I must confess to my shame, it was the latter. You're right, that's the stuff that really changes what it is in a way that when you're in it, until you're seeing sort of how that works, you don't realize. Seeing the colors and seeing the letters and seeing how people have different voices in the way the lettering is done.
Especially in a book where you have a protagonist who has custom lettering. I look at the page and it's like immediately when he speaks it's different than when everybody else speaks. Which I think sets a tone for the book that's hard to shake off.
I think that was really probably the most profound experience of having written the issue and having gone through all of this and actually getting the issue back and really weirdly seeing the stuff I wrote in that font was probably one of the biggest moments of, "oh my God! This is really Lucifer. I have put words in his mouth."
In the fight for hell, obviously, that is some hugely widescreen storytelling. Is there kind of a difference in the approach of how you do a single issue of when you're battling angels in hell versus when you're doing Lucifer at the bar?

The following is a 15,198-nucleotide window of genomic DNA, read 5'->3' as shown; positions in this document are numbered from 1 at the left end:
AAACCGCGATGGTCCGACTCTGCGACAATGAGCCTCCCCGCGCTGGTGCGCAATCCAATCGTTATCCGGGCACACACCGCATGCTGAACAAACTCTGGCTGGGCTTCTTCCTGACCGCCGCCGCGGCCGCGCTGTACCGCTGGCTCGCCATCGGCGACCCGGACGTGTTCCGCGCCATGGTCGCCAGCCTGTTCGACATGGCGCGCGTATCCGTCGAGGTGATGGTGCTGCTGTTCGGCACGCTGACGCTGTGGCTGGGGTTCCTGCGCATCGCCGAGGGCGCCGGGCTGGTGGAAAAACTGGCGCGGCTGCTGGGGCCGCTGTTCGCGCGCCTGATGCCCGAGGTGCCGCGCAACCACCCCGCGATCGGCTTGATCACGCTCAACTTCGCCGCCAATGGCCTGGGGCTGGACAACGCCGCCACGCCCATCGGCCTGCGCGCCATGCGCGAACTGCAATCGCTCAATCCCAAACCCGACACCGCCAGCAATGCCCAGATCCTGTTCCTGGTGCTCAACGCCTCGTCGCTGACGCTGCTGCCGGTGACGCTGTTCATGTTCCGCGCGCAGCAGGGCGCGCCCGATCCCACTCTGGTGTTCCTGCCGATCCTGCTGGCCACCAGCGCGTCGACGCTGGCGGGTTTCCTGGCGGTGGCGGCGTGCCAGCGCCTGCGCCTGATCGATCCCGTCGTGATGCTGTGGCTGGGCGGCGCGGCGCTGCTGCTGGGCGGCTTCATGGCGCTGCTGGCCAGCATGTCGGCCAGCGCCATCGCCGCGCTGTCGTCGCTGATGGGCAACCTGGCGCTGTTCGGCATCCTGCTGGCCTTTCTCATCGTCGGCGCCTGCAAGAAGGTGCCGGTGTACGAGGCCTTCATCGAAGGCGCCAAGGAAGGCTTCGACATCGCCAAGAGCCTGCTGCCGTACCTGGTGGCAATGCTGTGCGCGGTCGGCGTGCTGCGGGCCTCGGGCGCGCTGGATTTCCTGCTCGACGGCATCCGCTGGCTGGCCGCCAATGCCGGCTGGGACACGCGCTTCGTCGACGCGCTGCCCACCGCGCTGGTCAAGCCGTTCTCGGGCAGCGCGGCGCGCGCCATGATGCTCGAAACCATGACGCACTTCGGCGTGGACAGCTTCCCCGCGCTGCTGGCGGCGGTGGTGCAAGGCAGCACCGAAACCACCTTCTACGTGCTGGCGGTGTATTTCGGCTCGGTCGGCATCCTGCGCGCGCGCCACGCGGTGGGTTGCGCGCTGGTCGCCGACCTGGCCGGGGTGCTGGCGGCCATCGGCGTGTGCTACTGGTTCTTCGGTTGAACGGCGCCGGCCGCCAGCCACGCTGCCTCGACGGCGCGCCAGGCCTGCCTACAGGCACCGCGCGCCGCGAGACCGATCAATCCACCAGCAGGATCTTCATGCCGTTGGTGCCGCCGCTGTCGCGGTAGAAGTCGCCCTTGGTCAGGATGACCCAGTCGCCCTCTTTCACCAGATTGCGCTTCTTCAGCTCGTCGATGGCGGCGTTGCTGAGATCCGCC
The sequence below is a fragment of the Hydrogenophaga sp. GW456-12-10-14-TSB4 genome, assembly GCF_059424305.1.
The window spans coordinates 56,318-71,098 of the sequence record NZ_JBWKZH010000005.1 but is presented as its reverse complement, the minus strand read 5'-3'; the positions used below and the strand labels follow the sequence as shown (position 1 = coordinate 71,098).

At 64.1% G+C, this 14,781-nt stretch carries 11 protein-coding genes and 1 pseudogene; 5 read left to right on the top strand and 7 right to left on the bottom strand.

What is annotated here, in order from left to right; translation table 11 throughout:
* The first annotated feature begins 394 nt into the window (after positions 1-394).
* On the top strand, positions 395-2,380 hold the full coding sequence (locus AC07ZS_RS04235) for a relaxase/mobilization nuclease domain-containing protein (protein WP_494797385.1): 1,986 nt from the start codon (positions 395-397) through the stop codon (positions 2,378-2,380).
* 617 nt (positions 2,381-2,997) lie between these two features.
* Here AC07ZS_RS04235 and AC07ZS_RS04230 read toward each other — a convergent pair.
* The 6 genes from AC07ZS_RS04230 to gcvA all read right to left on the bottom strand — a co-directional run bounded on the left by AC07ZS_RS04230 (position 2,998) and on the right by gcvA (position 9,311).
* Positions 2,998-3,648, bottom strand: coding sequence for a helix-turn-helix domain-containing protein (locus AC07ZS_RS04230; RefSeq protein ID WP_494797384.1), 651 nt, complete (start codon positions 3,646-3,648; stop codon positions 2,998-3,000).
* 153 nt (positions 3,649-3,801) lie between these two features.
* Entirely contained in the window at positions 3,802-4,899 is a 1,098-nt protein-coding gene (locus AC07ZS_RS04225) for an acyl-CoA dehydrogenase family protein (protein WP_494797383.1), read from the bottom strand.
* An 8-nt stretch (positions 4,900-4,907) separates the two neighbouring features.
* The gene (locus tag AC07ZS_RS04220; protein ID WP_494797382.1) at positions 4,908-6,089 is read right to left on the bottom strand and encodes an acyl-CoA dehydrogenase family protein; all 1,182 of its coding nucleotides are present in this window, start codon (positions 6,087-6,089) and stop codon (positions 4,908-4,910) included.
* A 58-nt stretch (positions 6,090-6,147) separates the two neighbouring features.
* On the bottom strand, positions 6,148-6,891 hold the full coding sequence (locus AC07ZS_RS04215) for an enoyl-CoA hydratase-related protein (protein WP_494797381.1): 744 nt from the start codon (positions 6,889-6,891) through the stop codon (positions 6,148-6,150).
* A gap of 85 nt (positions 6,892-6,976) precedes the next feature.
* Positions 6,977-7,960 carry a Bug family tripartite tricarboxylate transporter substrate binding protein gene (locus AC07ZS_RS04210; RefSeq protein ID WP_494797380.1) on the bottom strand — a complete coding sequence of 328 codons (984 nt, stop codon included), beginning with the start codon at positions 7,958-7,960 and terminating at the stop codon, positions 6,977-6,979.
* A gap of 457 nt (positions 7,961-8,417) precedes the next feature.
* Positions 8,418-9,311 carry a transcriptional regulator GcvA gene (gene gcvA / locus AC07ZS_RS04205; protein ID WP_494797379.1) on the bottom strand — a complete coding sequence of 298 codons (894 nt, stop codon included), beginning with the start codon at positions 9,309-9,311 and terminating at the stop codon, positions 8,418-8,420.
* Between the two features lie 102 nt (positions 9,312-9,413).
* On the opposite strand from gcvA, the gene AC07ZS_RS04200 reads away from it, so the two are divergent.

I think the thing that I came to realize, happily before I started this, was just how much page space and paneling creates pacing.0comments
So yeah, absolutely you really want those wide shots and you want those big moments. The big moments aren't just big narrative terms, they're big visual terms. There are these big visual surprises. Then in the bar there's these quiet times and these weird quite surprises that I think also narratively have momentum and have urgency and also that stuff that sort of sticks with you.
If you can get that and I know I'm not saying that's the easiest thing I think those are the pleasures of reading a book like this.